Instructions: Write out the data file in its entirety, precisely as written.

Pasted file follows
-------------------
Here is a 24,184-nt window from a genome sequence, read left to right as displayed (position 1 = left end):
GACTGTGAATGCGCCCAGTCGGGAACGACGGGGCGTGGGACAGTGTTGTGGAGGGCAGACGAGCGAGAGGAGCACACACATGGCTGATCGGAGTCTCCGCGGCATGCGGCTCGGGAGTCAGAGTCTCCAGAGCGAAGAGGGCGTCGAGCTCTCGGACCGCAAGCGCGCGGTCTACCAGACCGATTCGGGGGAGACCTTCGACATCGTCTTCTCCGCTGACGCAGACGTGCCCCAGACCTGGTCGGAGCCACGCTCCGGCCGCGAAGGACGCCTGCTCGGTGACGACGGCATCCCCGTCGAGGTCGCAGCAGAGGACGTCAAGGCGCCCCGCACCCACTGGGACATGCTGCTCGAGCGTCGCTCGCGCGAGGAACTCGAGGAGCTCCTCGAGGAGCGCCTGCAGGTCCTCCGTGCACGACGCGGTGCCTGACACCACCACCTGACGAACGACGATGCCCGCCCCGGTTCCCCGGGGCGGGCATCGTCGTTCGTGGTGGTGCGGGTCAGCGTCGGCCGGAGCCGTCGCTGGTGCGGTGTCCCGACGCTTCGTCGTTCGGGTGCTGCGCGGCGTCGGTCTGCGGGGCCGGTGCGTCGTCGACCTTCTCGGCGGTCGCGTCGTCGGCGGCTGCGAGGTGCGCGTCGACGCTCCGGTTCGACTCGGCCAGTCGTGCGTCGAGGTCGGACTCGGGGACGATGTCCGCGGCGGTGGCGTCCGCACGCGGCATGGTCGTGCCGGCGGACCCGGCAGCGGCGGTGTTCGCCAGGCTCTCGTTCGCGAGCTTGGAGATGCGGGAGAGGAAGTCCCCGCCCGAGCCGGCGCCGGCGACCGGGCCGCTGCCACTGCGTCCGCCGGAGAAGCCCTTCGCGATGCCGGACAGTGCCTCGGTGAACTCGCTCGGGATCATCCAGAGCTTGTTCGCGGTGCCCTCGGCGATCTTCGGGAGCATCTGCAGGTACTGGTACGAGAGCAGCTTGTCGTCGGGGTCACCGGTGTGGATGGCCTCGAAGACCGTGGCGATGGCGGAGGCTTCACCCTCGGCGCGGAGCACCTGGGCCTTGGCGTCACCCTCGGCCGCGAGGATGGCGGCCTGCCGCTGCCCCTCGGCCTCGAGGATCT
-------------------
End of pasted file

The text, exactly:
Here is a 24,184-nt window from a genome sequence, read left to right as displayed (position 1 = left end):
GACTGTGAATGCGCCCAGTCGGGAACGACGGGGCGTGGGACAGTGTTGTGGAGGGCAGACGAGCGAGAGGAGCACACACATGGCTGATCGGAGTCTCCGCGGCATGCGGCTCGGGAGTCAGAGTCTCCAGAGCGAAGAGGGCGTCGAGCTCTCGGACCGCAAGCGCGCGGTCTACCAGACCGATTCGGGGGAGACCTTCGACATCGTCTTCTCCGCTGACGCAGACGTGCCCCAGACCTGGTCGGAGCCACGCTCCGGCCGCGAAGGACGCCTGCTCGGTGACGACGGCATCCCCGTCGAGGTCGCAGCAGAGGACGTCAAGGCGCCCCGCACCCACTGGGACATGCTGCTCGAGCGTCGCTCGCGCGAGGAACTCGAGGAGCTCCTCGAGGAGCGCCTGCAGGTCCTCCGTGCACGACGCGGTGCCTGACACCACCACCTGACGAACGACGATGCCCGCCCCGGTTCCCCGGGGCGGGCATCGTCGTTCGTGGTGGTGCGGGTCAGCGTCGGCCGGAGCCGTCGCTGGTGCGGTGTCCCGACGCTTCGTCGTTCGGGTGCTGCGCGGCGTCGGTCTGCGGGGCCGGTGCGTCGTCGACCTTCTCGGCGGTCGCGTCGTCGGCGGCTGCGAGGTGCGCGTCGACGCTCCGGTTCGACTCGGCCAGTCGTGCGTCGAGGTCGGACTCGGGGACGATGTCCGCGGCGGTGGCGTCCGCACGCGGCATGGTCGTGCCGGCGGACCCGGCAGCGGCGGTGTTCGCCAGGCTCTCGTTCGCGAGCTTGGAGATGCGGGAGAGGAAGTCCCCGCCCGAGCCGGCGCCGGCGACCGGGCCGCTGCCACTGCGTCCGCCGGAGAAGCCCTTCGCGATGCCGGACAGTGCCTCGGTGAACTCGCTCGGGATCATCCAGAGCTTGTTCGCGGTGCCCTCGGCGATCTTCGGGAGCATCTGCAGGTACTGGTACGAGAGCAGCTTGTCGTCGGGGTCACCGGTGTGGATGGCCTCGAAGACCGTGGCGATGGCGGAGGCTTCACCCTCGGCGCGGAGCACCTGGGCCTTGGCGTCACCCTCGGCCGCGAGGATGGCGGCCTGCCGCTGCCCCTCGGCCTCGAGGATCT